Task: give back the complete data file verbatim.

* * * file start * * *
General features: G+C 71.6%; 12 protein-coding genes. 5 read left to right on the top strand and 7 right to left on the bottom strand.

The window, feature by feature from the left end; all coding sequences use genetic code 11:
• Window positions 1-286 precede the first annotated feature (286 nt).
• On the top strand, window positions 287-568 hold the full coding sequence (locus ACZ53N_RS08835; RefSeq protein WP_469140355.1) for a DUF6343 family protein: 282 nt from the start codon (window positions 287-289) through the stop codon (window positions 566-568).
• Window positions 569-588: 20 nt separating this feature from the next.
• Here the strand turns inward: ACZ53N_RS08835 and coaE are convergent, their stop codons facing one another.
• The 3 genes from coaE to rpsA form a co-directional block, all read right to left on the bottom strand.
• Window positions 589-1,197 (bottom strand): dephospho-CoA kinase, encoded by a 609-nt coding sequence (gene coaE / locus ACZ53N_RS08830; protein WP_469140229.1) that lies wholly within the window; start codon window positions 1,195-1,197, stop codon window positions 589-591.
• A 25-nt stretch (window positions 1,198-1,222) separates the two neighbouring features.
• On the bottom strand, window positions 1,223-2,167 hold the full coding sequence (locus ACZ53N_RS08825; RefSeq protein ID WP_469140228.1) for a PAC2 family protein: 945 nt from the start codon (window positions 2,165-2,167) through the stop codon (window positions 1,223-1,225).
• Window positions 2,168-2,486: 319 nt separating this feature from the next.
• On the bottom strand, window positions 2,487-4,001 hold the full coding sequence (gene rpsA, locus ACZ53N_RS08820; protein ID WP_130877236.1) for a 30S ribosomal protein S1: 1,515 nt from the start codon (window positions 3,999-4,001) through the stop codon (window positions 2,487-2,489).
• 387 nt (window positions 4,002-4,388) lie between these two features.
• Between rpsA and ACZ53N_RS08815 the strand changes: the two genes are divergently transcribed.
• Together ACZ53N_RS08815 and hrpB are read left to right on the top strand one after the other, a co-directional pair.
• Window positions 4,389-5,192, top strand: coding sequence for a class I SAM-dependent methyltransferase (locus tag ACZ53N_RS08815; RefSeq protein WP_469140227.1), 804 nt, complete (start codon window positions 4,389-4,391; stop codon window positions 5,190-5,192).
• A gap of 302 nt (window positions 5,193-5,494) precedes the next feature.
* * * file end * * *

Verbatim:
General features: G+C 71.6%; 12 protein-coding genes. 5 read left to right on the top strand and 7 right to left on the bottom strand.

The window, feature by feature from the left end; all coding sequences use genetic code 11:
• Window positions 1-286 precede the first annotated feature (286 nt).
• On the top strand, window positions 287-568 hold the full coding sequence (locus ACZ53N_RS08835; RefSeq protein WP_469140355.1) for a DUF6343 family protein: 282 nt from the start codon (window positions 287-289) through the stop codon (window positions 566-568).
• Window positions 569-588: 20 nt separating this feature from the next.
• Here the strand turns inward: ACZ53N_RS08835 and coaE are convergent, their stop codons facing one another.
• The 3 genes from coaE to rpsA form a co-directional block, all read right to left on the bottom strand.
• Window positions 589-1,197 (bottom strand): dephospho-CoA kinase, encoded by a 609-nt coding sequence (gene coaE / locus ACZ53N_RS08830; protein WP_469140229.1) that lies wholly within the window; start codon window positions 1,195-1,197, stop codon window positions 589-591.
• A 25-nt stretch (window positions 1,198-1,222) separates the two neighbouring features.
• On the bottom strand, window positions 1,223-2,167 hold the full coding sequence (locus ACZ53N_RS08825; RefSeq protein ID WP_469140228.1) for a PAC2 family protein: 945 nt from the start codon (window positions 2,165-2,167) through the stop codon (window positions 1,223-1,225).
• Window positions 2,168-2,486: 319 nt separating this feature from the next.
• On the bottom strand, window positions 2,487-4,001 hold the full coding sequence (gene rpsA, locus ACZ53N_RS08820; protein ID WP_130877236.1) for a 30S ribosomal protein S1: 1,515 nt from the start codon (window positions 3,999-4,001) through the stop codon (window positions 2,487-2,489).
• 387 nt (window positions 4,002-4,388) lie between these two features.
• Between rpsA and ACZ53N_RS08815 the strand changes: the two genes are divergently transcribed.
• Together ACZ53N_RS08815 and hrpB are read left to right on the top strand one after the other, a co-directional pair.
• Window positions 4,389-5,192, top strand: coding sequence for a class I SAM-dependent methyltransferase (locus tag ACZ53N_RS08815; RefSeq protein WP_469140227.1), 804 nt, complete (start codon window positions 4,389-4,391; stop codon window positions 5,190-5,192).
• A gap of 302 nt (window positions 5,193-5,494) precedes the next feature.